Not you. You would never purchase an antique you couldn’t hold in your hand, caress, observe in three dimensions. Even though your best friend and collecting buddy has been haranguing you for months to log on and sample the joys of eBay, you remain unconvinced. You could never buy anything that way. Never.
Then one day the boss sets you up with a fancy new computer. Fast. Big color screen.
Complete Internet access. So you start investigating. Amazon.com. CollectorsWorld.com. eBay.
The impact is immediate, stunning— every conceivable collectible from Louis Vuitton trunks to Steiff skunks, Amish quilts to circus stilts— a flea market in your office! The Pier Show at your desk! Brimfield at the click of a mouse!
Before you know it, you have acquired a screen name and a secret password and you’re thinking about bidding. This wouldn’t be so bad if you collected Beanie Babies or lunch boxes or cookbooks or gardening implements or, in fact, practically anything except what you do collect: 75-year-old mechanical wristwatches. And it’s not like you have a bench and loupe and drawer full of crystals and mainsprings in your apartment: for someone willing to commit significant sums to this particular passion, you actually know laughably little about the insides of old watches. You’re just mesmerized by their cute faces.
Now, every morning when you get in to work, before you listen to voice mail or read your e-mail, you log on to eBay, starting the day with “Jewelry, Gemstones: Watches.” You’ve set up bookmarks that read “Items matching +rolex @0 9k 20 30 cushion” and “Items matching @0 1920 20s 20’s” and you check them 50 times a day. Soon you are speaking the mysterious language of eBay: “reserve not met,” “negative feedback,” “my eBay,” “the eBay community.” You love reading negative feedback and noodling around checking the buying and selling habits of people in Kuala Lumpur and Omaha, Nebraska.
Inevitably, you begin bidding. You find yourself in the office at 3 a.m. because eBay is on Pacific time and the item you want is up at 2:59 a.m. New York time and you don’t have Internet access at home (in fact you have a Victrola and a rotary phone and a black-and-white television) and none of your friends want to be bothered with your stupid watch hobby at 3 a.m.
Your efforts do not bear fruit. “Rare Movado 18k Case 15k Bracelet Circa 1920 In Box” fails to reach its reserve; “Exquisite Vintage Woman’s Cartier 1910-20” zooms rapidly beyond your pocketbook; “14k Gold Ladies Omega c.1930’s A Beauty!” is snatched from your grasp at the last minute by a sniper.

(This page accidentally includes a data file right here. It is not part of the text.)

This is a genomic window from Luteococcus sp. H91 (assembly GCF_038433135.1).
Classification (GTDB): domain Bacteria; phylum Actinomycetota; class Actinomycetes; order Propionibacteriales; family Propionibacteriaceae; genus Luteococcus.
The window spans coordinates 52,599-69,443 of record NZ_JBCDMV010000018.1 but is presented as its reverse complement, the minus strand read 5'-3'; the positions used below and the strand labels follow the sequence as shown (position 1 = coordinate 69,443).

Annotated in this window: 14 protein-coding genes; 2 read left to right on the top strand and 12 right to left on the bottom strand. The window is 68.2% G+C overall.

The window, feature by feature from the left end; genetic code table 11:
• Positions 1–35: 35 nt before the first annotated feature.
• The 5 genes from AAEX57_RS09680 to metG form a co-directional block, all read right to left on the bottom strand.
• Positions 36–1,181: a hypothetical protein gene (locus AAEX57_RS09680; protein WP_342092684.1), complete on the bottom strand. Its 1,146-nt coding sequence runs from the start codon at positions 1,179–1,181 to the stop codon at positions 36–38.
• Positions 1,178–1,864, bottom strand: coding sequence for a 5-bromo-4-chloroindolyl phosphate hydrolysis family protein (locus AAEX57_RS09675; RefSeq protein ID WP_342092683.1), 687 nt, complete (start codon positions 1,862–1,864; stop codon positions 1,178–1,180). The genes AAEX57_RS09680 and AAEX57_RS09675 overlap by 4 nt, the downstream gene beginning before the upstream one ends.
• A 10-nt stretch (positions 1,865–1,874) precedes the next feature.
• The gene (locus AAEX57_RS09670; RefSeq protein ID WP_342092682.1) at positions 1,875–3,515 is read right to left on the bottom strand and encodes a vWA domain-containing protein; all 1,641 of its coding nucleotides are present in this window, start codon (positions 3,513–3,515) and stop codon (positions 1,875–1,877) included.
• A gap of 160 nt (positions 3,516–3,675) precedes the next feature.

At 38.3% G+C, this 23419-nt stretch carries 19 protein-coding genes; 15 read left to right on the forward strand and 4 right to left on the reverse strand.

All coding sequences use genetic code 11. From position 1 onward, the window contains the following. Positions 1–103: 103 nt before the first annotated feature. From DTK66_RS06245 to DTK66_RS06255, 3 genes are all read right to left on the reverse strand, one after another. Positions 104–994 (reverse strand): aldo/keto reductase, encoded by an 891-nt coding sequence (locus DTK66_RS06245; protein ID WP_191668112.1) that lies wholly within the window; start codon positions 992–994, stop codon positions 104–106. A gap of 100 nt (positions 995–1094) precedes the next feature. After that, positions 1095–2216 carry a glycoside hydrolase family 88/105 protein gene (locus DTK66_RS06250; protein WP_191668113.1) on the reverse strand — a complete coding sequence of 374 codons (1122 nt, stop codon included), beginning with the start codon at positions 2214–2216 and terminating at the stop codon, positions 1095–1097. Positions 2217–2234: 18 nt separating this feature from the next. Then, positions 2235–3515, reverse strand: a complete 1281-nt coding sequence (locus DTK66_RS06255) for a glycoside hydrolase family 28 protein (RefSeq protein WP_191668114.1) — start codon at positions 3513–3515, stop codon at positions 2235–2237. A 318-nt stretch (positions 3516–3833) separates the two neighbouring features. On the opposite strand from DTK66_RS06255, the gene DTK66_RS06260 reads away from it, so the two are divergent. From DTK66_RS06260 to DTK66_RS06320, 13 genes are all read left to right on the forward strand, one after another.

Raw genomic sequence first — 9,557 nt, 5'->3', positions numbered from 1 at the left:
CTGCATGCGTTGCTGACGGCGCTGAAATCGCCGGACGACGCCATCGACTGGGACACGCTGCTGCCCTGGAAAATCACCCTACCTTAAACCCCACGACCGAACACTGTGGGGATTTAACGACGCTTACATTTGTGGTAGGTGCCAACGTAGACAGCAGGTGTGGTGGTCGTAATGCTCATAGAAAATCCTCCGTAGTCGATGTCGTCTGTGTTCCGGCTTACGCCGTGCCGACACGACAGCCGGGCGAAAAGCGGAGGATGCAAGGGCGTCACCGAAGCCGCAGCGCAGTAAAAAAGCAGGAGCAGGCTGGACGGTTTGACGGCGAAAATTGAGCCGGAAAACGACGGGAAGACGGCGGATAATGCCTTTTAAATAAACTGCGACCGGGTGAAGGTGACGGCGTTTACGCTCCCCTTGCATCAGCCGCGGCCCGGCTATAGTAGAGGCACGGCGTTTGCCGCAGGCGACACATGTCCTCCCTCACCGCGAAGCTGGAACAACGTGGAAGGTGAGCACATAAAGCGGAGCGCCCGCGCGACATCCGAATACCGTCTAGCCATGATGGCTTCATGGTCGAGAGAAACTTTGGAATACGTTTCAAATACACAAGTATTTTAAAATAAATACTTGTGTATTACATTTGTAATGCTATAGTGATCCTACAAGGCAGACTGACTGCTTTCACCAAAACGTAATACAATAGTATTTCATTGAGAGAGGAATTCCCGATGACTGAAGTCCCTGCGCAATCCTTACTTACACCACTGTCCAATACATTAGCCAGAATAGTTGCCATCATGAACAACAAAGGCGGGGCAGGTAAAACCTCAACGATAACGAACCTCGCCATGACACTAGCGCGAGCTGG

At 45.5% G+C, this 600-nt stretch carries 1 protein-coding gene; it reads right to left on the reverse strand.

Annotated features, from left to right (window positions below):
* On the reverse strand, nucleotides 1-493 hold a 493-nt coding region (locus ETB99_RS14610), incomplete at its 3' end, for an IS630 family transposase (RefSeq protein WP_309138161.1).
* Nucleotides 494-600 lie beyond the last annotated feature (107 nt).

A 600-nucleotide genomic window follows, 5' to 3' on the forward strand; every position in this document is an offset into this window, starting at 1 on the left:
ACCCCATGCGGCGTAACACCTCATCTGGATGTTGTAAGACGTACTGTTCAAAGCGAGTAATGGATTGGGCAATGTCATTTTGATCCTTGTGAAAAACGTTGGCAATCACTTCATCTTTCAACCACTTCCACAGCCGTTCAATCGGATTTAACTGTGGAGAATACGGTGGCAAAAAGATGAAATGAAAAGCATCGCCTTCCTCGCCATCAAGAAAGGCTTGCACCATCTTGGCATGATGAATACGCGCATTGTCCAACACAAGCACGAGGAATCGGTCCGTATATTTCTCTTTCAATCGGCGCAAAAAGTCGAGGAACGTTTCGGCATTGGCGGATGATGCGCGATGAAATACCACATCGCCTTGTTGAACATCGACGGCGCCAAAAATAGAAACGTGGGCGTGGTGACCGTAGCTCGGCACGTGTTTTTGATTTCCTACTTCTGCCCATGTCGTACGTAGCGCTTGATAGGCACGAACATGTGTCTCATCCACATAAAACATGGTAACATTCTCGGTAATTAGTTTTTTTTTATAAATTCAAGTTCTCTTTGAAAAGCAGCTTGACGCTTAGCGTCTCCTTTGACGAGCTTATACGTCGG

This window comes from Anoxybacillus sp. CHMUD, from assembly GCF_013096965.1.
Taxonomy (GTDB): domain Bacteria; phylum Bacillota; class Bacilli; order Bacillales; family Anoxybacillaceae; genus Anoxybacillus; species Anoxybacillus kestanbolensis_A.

But finally, when you least expect it, victory is within reach: a flimsy ladies’ Rolex of the type you’ve been admiring in the window of Time Will Tell on Madison Avenue for years is up with no reserve. You bid some piddling amount as a joke, you’re the high bidder, the item is yours!
Or so you think. Alas, such joy as you feel is heartbreakingly transient: when you try to contact the seller to pick up your treasure, he e-mails you an incoherent, semiliterate message, the gist of which is he won’t be selling you a Rolex after all, he’s “canceled the auction”— a completely ridiculous, illegal eBay practice, in violation, as far as you can make out, of the arcane laws of the eBay community.
You complain to eBay, but in essence you are complaining to a machine. No human ever responds.
You should be daunted, but you’re not. Formerly one of the most suspicious, cynical people in the universe, you are now happy to contemplate sending a certified check for hundreds of dollars to a post office box in New Zealand. If the item is appealing enough, you’re even willing to overlook a couple of negative feedbacks.
One Sunday (your office is closed), you visit your old pals, the dealers at 26th Street, anxious to tell them about your new enthusiasm. “I’m bidding on eBay now! Lots of old Rolexes for sale on eBay!!” you beam. “Oh yeah?” they sniff. “Well, some of those guys just have someone write Rolex on the dial! How d’ya know the inside is signed? How d’ya know it’s the original case? Why, some of those guys set a really high reserve, then contact the high bidder after the auction to avoid paying the eBay commissions! Sometimes they don’t send you the same item they had up for auction! I’ve heard sometimes they don’t send anything at all! Or they get a shill to bid against you! Or they register with a passel of phony passwords and bid against themselves!”
And then one day, lightning strikes again: your bid topples the reserve, no one sneaks in and outbids you at the last minute, and a silver watch from the 1920s is yours. Its online photo shows numerals adorably puffy and cartoonish and deco; its once-luminous hands bear significant traces of lime-green paint; on its back is the still-crisp geometric monogram of the sport who once wore it. “A treasure of the Jazz Age! Try finding another one of these!” the description crows.
So you contact the dealer, you send the money, and this time the mailperson brings the watch. It’s nice enough, though its numbers lose some of their jauntiness at 1/1000 of their screen size, and its metal face is distressingly dark. You can’t help thinking, “Would I have stood mesmerized before this item had I first seen it in a showcase at the Farmington Antiques Show or the Kutztown Extravaganza, aquiver with excitement, ready to fork over a stack of bills?”
Too late now. You take your new watch to one of your dealer friends, to get it a new band (more money down the drain . . . ) and to show off your eBay smarts, and he says, “Not bad. But don’t you think you better get that face restored?”
“Uh, maybe,” you falter. “But didn’t I get a good buy? Don’t you ever want to buy stuff on eBay?”
“Me? Hah! I sell on eBay.”